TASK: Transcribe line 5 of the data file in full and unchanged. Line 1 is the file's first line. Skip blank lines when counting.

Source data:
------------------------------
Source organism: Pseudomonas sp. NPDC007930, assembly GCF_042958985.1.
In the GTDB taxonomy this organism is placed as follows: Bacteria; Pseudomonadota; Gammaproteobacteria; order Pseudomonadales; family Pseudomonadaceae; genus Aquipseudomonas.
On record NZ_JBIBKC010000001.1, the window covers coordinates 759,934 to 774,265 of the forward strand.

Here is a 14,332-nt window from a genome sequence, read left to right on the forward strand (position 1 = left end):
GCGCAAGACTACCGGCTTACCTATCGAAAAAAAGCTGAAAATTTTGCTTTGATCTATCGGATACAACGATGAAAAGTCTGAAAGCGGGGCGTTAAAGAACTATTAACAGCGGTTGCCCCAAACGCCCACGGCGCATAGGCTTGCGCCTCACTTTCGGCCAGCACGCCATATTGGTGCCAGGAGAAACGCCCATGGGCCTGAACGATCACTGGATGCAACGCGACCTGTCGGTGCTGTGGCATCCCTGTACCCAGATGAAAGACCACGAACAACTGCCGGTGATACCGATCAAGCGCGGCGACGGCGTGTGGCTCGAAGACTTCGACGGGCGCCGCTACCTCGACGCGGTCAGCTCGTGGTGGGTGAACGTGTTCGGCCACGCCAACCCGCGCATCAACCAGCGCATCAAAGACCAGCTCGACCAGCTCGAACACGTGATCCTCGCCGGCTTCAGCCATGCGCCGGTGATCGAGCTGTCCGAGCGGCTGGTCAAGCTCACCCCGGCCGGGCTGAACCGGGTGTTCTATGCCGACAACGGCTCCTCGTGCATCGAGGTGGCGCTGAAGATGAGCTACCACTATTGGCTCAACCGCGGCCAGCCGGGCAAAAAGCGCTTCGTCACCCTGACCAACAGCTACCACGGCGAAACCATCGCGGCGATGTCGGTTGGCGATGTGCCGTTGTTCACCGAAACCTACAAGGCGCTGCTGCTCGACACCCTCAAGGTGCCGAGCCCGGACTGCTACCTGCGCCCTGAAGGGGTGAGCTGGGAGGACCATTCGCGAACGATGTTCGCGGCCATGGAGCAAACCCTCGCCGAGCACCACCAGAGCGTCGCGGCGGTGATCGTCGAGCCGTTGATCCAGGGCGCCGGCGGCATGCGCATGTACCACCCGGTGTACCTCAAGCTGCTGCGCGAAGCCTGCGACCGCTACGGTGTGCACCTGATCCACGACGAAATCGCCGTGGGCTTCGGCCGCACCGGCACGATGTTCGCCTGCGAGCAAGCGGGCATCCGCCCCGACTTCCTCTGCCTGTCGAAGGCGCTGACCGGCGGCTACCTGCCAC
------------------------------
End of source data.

GCGCAAGACTACCGGCTTACCTATCGAAAAAAAGCTGAAAATTTTGCTTTGATCTATCGGATACAACGATGAAAAGTCTGAAAGCGGGGCGTTAAAGAACTATTAACAGCGGTTGCCCCAAACGCCCACGGCGCATAGGCTTGCGCCTCACTTTCGGCCAGCACGCCATATTGGTGCCAGGAGAAACGCCCATGGGCCTGAACGATCACTGGATGCAACGCGACCTGTCGGTGCTGTGGCATCCCTGTACCCAGATGAAAGACCACGAACAACTGCCGGTGATACCGATCAAGCGCGGCGACGGCGTGTGGCTCGAAGACTTCGACGGGCGCCGCTACCTCGACGCGGTCAGCTCGTGGTGGGTGAACGTGTTCGGCCACGCCAACCCGCGCATCAACCAGCGCATCAAAGACCAGCTCGACCAGCTCGAACACGTGATCCTCGCCGGCTTCAGCCATGCGCCGGTGATCGAGCTGTCCGAGCGGCTGGTCAAGCTCACCCCGGCCGGGCTGAACCGGGTGTTCTATGCCGACAACGGCTCCTCGTGCATCGAGGTGGCGCTGAAGATGAGCTACCACTATTGGCTCAACCGCGGCCAGCCGGGCAAAAAGCGCTTCGTCACCCTGACCAACAGCTACCACGGCGAAACCATCGCGGCGATGTCGGTTGGCGATGTGCCGTTGTTCACCGAAACCTACAAGGCGCTGCTGCTCGACACCCTCAAGGTGCCGAGCCCGGACTGCTACCTGCGCCCTGAAGGGGTGAGCTGGGAGGACCATTCGCGAACGATGTTCGCGGCCATGGAGCAAACCCTCGCCGAGCACCACCAGAGCGTCGCGGCGGTGATCGTCGAGCCGTTGATCCAGGGCGCCGGCGGCATGCGCATGTACCACCCGGTGTACCTCAAGCTGCTGCGCGAAGCCTGCGACCGCTACGGTGTGCACCTGATCCACGACGAAATCGCCGTGGGCTTCGGCCGCACCGGCACGATGTTCGCCTGCGAGCAAGCGGGCATCCGCCCCGACTTCCTCTGCCTGTCGAAGGCGCTGACCGGCGGCTACCTGCCAC